English & EAL

On the Waterfront: Terry and Edie (Part 3)

Lisa Tran

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Once safely away from the church, Edie asks whose side Terry’s on –Friendly or Father Barry’s. Terry says he is with himself. A homeless man asks them for money, and shares with Edie that her brother was a ‘saint’ for helping him out. Terry gives him money to stop harassing Edie, and the homeless man leaves, saying that Terry is ‘still a bum’. Edie asks Terry what the homeless man meant, but Terry ignores her question. The two develop a friendship as they stroll through a park discussing other topics such as Edie’s education and their childhood.

At home Edie’s father Pop, declares that he is sending her back to school, St Anne’s. He scolds her for associating herself with Terry since is he is closely knitted with Friendly’s gang. Although it is against her father’s wish, Edie states that she is going to stay in Hoboken because she is determined to find out who murdered Joey.

The next day Edie visits Terry at ‘Joey’s Coop’. One of the pigeons lays an egg, which Terry gives to Edie. When Edie says that ‘even pigeons aren’t peaceful’, Terry argues that at least they are loyal. After some persuading, Edie agrees to a beer with Terry.

At the Saloon, the two discover more about each other. Terry used to be a prizefighter until Friendly ‘bought a piece’ of him. He avoids explaining why he stopped fighting by asking why Edie would care. Edie believes that ‘everyone should take care of everybody else’. On the other hand, Terry’s ‘philosophy of life’ is to ‘do it to him before he do it to you’. The topic shifts to Joey’s death, with Terry believing that everyone is ‘putting the needle’ on him. He says that ‘every man [is] for himself’ otherwise they would end up like Joey. Edie is offended and asks Terry to ‘help [her] for God’s sake’. On their way out of the pub, the two dance together to the wedding ceremony music being played next door, forming an even closer bond. Before they kiss, one of the mob men from the wedding interrupts, stating that Friendly is looking for Terry. When Edie asks whom the man was, Terry warns Edie to stop inquiring about Joey’s death since ‘it ain’t safe’.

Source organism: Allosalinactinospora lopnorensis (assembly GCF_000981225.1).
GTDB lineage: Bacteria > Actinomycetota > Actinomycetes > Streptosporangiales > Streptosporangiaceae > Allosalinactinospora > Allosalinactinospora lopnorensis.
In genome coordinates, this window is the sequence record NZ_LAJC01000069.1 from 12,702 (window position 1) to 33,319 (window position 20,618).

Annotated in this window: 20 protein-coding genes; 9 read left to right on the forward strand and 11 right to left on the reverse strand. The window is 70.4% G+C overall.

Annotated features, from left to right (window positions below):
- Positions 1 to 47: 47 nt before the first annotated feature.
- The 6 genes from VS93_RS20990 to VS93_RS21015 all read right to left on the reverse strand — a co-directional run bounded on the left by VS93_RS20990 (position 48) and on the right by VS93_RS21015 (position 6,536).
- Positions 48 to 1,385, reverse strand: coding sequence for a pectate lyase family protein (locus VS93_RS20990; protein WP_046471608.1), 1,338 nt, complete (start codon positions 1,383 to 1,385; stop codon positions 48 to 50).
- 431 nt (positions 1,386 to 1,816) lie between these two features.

Soon after, the Waterfront Crime Commission officer approaches Terry, and serves him with a subpoena. Edie confronts Terry with her suspicion that Friendly was the one who ordered Joey to be killed, but Terry tells her to ‘quit worrying about the truth.’ Frustrated, she retorts that Friendly ‘still owns you…no wonder everyone calls you a bum’ and flees from the pub.

That night, Friendly and his men approach Terry in the street, wondering why he was not at the congregation. Terry argues that he was there but discretely adds that ‘nothing happened.’ The others refuse to believe him since they had discovered that Dugan had a secret session with the Crime Commission. The men order Terry to ‘wise up’ and to stop seeing Edie. Friendly demotes Terry’s position from the loft to work with the sweat gang. Before Friendly’s mob drive off, they warn Terry that they will fix up Dugan for talking to the Crime Commission.

The next day, the men load up a crane with heavy crates containing Irish Whisky. As the load is carried up halfway in the air, one of Friendly’s men sends a signal to purposely release the heavy load, causing the products to fall down and kill Dugan who was standing beneath. Someone cries for a doctor, but Pop says ‘he don’t need a doctor, he needs a priest’.